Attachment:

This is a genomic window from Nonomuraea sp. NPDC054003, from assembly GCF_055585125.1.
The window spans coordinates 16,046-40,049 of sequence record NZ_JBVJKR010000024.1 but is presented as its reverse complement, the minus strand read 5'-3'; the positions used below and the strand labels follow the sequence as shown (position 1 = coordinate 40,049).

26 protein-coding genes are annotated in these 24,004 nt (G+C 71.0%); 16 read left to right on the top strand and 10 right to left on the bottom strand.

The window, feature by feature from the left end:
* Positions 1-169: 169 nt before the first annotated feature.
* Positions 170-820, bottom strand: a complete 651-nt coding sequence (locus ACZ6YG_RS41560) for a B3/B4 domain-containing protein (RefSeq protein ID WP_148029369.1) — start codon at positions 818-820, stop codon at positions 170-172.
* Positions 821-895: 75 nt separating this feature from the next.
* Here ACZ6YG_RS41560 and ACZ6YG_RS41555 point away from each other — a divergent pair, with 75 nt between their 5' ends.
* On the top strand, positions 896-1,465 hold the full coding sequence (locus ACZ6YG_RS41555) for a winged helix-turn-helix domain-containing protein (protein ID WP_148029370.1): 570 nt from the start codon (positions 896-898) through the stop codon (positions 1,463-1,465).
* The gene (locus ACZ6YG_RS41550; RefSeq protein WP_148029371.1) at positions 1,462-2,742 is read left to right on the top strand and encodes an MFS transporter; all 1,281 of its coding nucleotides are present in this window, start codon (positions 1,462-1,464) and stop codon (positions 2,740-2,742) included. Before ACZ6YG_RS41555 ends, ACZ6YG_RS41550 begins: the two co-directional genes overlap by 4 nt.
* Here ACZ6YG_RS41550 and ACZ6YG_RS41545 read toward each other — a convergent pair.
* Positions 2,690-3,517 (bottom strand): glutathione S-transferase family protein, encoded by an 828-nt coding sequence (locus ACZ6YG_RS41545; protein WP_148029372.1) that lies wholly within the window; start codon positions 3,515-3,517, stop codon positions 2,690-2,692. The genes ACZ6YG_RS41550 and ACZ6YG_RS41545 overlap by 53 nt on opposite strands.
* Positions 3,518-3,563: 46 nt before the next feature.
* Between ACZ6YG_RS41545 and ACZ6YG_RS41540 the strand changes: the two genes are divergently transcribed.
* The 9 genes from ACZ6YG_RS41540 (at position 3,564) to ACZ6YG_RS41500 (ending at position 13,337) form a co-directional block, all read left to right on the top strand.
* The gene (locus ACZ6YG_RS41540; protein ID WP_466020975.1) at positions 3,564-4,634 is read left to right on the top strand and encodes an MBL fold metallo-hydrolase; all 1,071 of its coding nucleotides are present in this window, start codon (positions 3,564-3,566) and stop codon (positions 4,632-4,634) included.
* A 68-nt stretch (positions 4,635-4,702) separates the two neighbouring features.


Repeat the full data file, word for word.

This is a genomic window from Nonomuraea sp. NPDC054003, from assembly GCF_055585125.1.
The window spans coordinates 16,046-40,049 of sequence record NZ_JBVJKR010000024.1 but is presented as its reverse complement, the minus strand read 5'-3'; the positions used below and the strand labels follow the sequence as shown (position 1 = coordinate 40,049).

26 protein-coding genes are annotated in these 24,004 nt (G+C 71.0%); 16 read left to right on the top strand and 10 right to left on the bottom strand.

The window, feature by feature from the left end:
* Positions 1-169: 169 nt before the first annotated feature.
* Positions 170-820, bottom strand: a complete 651-nt coding sequence (locus ACZ6YG_RS41560) for a B3/B4 domain-containing protein (RefSeq protein ID WP_148029369.1) — start codon at positions 818-820, stop codon at positions 170-172.
* Positions 821-895: 75 nt separating this feature from the next.
* Here ACZ6YG_RS41560 and ACZ6YG_RS41555 point away from each other — a divergent pair, with 75 nt between their 5' ends.
* On the top strand, positions 896-1,465 hold the full coding sequence (locus ACZ6YG_RS41555) for a winged helix-turn-helix domain-containing protein (protein ID WP_148029370.1): 570 nt from the start codon (positions 896-898) through the stop codon (positions 1,463-1,465).
* The gene (locus ACZ6YG_RS41550; RefSeq protein WP_148029371.1) at positions 1,462-2,742 is read left to right on the top strand and encodes an MFS transporter; all 1,281 of its coding nucleotides are present in this window, start codon (positions 1,462-1,464) and stop codon (positions 2,740-2,742) included. Before ACZ6YG_RS41555 ends, ACZ6YG_RS41550 begins: the two co-directional genes overlap by 4 nt.
* Here ACZ6YG_RS41550 and ACZ6YG_RS41545 read toward each other — a convergent pair.
* Positions 2,690-3,517 (bottom strand): glutathione S-transferase family protein, encoded by an 828-nt coding sequence (locus ACZ6YG_RS41545; protein WP_148029372.1) that lies wholly within the window; start codon positions 3,515-3,517, stop codon positions 2,690-2,692. The genes ACZ6YG_RS41550 and ACZ6YG_RS41545 overlap by 53 nt on opposite strands.
* Positions 3,518-3,563: 46 nt before the next feature.
* Between ACZ6YG_RS41545 and ACZ6YG_RS41540 the strand changes: the two genes are divergently transcribed.
* The 9 genes from ACZ6YG_RS41540 (at position 3,564) to ACZ6YG_RS41500 (ending at position 13,337) form a co-directional block, all read left to right on the top strand.
* The gene (locus ACZ6YG_RS41540; protein ID WP_466020975.1) at positions 3,564-4,634 is read left to right on the top strand and encodes an MBL fold metallo-hydrolase; all 1,071 of its coding nucleotides are present in this window, start codon (positions 3,564-3,566) and stop codon (positions 4,632-4,634) included.
* A 68-nt stretch (positions 4,635-4,702) separates the two neighbouring features.